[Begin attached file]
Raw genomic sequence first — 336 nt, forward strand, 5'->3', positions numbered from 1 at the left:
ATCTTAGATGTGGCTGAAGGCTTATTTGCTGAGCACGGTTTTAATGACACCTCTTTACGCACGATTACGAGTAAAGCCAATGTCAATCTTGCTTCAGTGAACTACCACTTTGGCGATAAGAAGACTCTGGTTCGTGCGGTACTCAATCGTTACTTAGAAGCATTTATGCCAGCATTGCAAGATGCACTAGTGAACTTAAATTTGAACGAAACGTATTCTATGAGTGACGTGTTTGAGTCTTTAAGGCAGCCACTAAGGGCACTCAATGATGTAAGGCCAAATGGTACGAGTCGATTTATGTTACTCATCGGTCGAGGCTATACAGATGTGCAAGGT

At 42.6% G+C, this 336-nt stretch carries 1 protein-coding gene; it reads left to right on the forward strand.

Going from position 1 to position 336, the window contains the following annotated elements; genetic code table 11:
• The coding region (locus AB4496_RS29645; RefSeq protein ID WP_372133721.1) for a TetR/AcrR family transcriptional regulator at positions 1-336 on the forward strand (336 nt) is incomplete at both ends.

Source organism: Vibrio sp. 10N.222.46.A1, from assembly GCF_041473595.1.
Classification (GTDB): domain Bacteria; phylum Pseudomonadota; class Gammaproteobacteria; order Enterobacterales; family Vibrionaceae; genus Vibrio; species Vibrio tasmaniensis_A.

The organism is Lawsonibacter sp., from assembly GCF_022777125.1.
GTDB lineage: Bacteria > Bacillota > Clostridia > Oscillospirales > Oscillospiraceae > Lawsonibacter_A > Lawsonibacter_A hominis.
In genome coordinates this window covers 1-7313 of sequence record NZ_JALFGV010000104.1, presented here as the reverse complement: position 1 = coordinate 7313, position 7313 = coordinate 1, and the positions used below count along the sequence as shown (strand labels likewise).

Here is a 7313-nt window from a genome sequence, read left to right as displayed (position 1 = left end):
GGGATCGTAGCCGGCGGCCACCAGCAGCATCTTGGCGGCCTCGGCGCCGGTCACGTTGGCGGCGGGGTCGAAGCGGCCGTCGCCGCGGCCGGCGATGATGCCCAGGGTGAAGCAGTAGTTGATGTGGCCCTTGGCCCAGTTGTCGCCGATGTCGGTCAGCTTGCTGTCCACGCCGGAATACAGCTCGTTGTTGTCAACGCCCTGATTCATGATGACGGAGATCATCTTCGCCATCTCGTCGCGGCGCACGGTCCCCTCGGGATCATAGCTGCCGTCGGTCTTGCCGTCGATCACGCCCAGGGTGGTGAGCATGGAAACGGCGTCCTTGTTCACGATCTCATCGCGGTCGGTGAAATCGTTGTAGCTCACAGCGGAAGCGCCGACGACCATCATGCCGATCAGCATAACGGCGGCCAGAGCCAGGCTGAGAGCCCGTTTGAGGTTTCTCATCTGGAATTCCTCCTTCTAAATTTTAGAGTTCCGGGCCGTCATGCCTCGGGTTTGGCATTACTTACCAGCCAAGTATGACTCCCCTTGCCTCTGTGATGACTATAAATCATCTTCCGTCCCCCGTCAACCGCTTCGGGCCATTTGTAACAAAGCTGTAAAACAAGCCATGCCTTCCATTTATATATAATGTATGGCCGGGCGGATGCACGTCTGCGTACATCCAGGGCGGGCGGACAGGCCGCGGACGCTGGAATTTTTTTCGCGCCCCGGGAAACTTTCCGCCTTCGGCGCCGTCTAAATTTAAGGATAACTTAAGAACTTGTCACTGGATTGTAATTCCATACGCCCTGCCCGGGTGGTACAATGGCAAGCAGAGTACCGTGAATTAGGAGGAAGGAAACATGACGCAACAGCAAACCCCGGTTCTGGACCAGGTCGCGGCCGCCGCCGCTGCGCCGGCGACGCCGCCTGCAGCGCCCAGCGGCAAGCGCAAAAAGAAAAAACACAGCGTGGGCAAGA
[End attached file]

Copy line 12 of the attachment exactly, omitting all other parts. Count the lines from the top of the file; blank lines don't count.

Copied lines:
GGGATCGTAGCCGGCGGCCACCAGCAGCATCTTGGCGGCCTCGGCGCCGGTCACGTTGGCGGCGGGGTCGAAGCGGCCGTCGCCGCGGCCGGCGATGATGCCCAGGGTGAAGCAGTAGTTGATGTGGCCCTTGGCCCAGTTGTCGCCGATGTCGGTCAGCTTGCTGTCCACGCCGGAATACAGCTCGTTGTTGTCAACGCCCTGATTCATGATGACGGAGATCATCTTCGCCATCTCGTCGCGGCGCACGGTCCCCTCGGGATCATAGCTGCCGTCGGTCTTGCCGTCGATCACGCCCAGGGTGGTGAGCATGGAAACGGCGTCCTTGTTCACGATCTCATCGCGGTCGGTGAAATCGTTGTAGCTCACAGCGGAAGCGCCGACGACCATCATGCCGATCAGCATAACGGCGGCCAGAGCCAGGCTGAGAGCCCGTTTGAGGTTTCTCATCTGGAATTCCTCCTTCTAAATTTTAGAGTTCCGGGCCGTCATGCCTCGGGTTTGGCATTACTTACCAGCCAAGTATGACTCCCCTTGCCTCTGTGATGACTATAAATCATCTTCCGTCCCCCGTCAACCGCTTCGGGCCATTTGTAACAAAGCTGTAAAACAAGCCATGCCTTCCATTTATATATAATGTATGGCCGGGCGGATGCACGTCTGCGTACATCCAGGGCGGGCGGACAGGCCGCGGACGCTGGAATTTTTTTCGCGCCCCGGGAAACTTTCCGCCTTCGGCGCCGTCTAAATTTAAGGATAACTTAAGAACTTGTCACTGGATTGTAATTCCATACGCCCTGCCCGGGTGGTACAATGGCAAGCAGAGTACCGTGAATTAGGAGGAAGGAAACATGACGCAACAGCAAACCCCGGTTCTGGACCAGGTCGCGGCCGCCGCCGCTGCGCCGGCGACGCCGCCTGCAGCGCCCAGCGGCAAGCGCAAAAAGAAAAAACACAGCGTGGGCAAGA